Absorbine Jr., Aspercreme, Bactine, Benadryl, Bengay, Blue Star, Boroleum, Capzasin, Cortaid, Cortizone 10, Deep Heating, Dermarest, Flexall, Gold Bond, Icy Hot, Itch-X, Ivarest, Lanacane, Mentholatum, Mobisyl, Salonpas Patch, Satogesic, Solarcaine, Stopain, Thera-Gesic, Vagisil, WellPatch, Zostrix
Over-the-counter (OTC) analgesics are a class of medicines that relieve pain, and depending on the dosage form, some analgesics also may reduce fever. There are two different categories of analgesics: internal and external. Internal analgesics are pain relievers and fever reducers. These medicines are intended for internal use and are either taken by mouth in the form of pills and liquids, or inserted into the rectum in suppository form. External analgesics are topical pain relievers and are not intended to reduce fever. These medicines are for external use only and are applied directly to the outer body surface in lotions, sprays, and other forms. Before selecting an OTC analgesic medicine, you should first consider the type of symptoms you are experiencing and then determine the best course of treatment.
Topical pain relievers, or external analgesics, are a group of different medicines that are used "externally," which means on the skin. Some topical pain relievers are intended to relieve minor body aches and pains such as backache, muscle ache, or arthritis. Some products soothe sunburn or minor burns, while others are used for itching and skin irritations due to eczemas, contact allergies, or insect bites.
Topical pain relievers, like all over-the-counter (OTC) medicines, contain certain active ingredients that make the products work in the human body. The product’s active ingredients, including how much of a substance is in each dose, are listed first on the Drug Facts label.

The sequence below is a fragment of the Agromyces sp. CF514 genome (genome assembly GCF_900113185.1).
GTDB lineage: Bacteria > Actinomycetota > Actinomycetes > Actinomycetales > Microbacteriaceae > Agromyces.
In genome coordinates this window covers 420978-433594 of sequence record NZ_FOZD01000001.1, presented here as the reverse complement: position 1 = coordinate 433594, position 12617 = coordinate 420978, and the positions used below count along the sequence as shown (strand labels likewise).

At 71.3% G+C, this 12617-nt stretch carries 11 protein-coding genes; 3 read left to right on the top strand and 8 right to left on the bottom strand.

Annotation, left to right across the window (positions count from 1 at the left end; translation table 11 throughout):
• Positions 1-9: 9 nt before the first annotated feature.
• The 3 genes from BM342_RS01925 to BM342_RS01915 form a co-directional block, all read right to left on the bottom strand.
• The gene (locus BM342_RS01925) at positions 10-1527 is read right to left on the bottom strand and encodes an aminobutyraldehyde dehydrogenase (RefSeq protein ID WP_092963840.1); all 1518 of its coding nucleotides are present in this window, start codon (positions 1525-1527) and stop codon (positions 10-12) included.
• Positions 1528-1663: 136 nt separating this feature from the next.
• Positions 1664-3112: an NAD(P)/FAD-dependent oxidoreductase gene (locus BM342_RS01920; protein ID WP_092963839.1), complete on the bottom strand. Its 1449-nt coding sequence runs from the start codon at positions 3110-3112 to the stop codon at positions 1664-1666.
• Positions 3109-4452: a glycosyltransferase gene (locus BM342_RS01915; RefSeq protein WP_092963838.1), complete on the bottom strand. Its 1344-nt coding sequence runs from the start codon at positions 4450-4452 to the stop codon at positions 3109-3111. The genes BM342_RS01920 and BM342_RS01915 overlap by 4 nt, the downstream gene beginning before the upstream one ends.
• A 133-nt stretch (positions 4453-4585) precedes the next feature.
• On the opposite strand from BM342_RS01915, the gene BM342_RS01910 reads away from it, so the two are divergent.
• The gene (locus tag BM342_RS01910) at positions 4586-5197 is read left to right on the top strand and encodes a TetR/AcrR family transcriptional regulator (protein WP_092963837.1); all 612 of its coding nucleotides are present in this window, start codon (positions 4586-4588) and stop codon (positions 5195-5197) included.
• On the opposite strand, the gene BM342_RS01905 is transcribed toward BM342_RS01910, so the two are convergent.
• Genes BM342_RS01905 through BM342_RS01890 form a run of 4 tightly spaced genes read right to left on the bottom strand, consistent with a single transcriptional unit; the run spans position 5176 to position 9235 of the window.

Depending on the active ingredients, topical pain relievers are intended to treat a number of different conditions including inflammation, minor aches and pains of joints and muscles, sunburn or other minor burns, and itching and irritation. Many products are available to consumers over the counter in spray, lotion, cream, gel, ointment, patch, or medicated wipe form.
*Not all products sold under a brand contain the same ingredients. Please read the OTC Drug Facts label carefully for active ingredient information for specific products.
- Always read the OTC Drug Facts label carefully. The label tells you everything you need to know about the medicine including the ingredients, what you are supposed to use it for, how much you should use, and when you should not use the product.
- Topical pain relievers should only be applied to the outer surface of your body. In case you accidentally swallow a product, contact your doctor or the national poison control helpline (888.222.1222) immediately.
- When applying a spray, lotion, cream, gel, or ointment, avoid getting the product into your eyes.
- Stop using the medicine if skin irritation develops.
- Do not bandage, wrap, or tightly cover any area on which you have applied a topical pain reliever. Covering tightly can trap too much of the active ingredient against your skin.
- If your condition worsens, lasts for more than seven days, or clears up and then returns a few days later, contact a doctor or another healthcare professional.
- Do not use more of the medicine than is recommended on the Drug Facts label unless you are under the advice of a physician.
- Do not use a topical pain reliever containing capsaicin if you are allergic to chili peppers.
- Do not apply to wounds or damaged skin.
- If you are pregnant or breastfeeding, talk to a healthcare professional before use.
All of the tips for safe use of OTC topical pain relievers in this section also apply to children. But like most OTC medicines, there are some additional considerations when it comes to treating kids.
Additional tips by ages—Be sure to read the entire list for medicines that may or may not be labeled for your child:
Keep all medicines out of the reach and sight of children.
All Rights Reserved CHPA Educational Foundation © 2010
OTCsafety.org content is intended for informational purposes only
and should not be considered medical advice. For more information,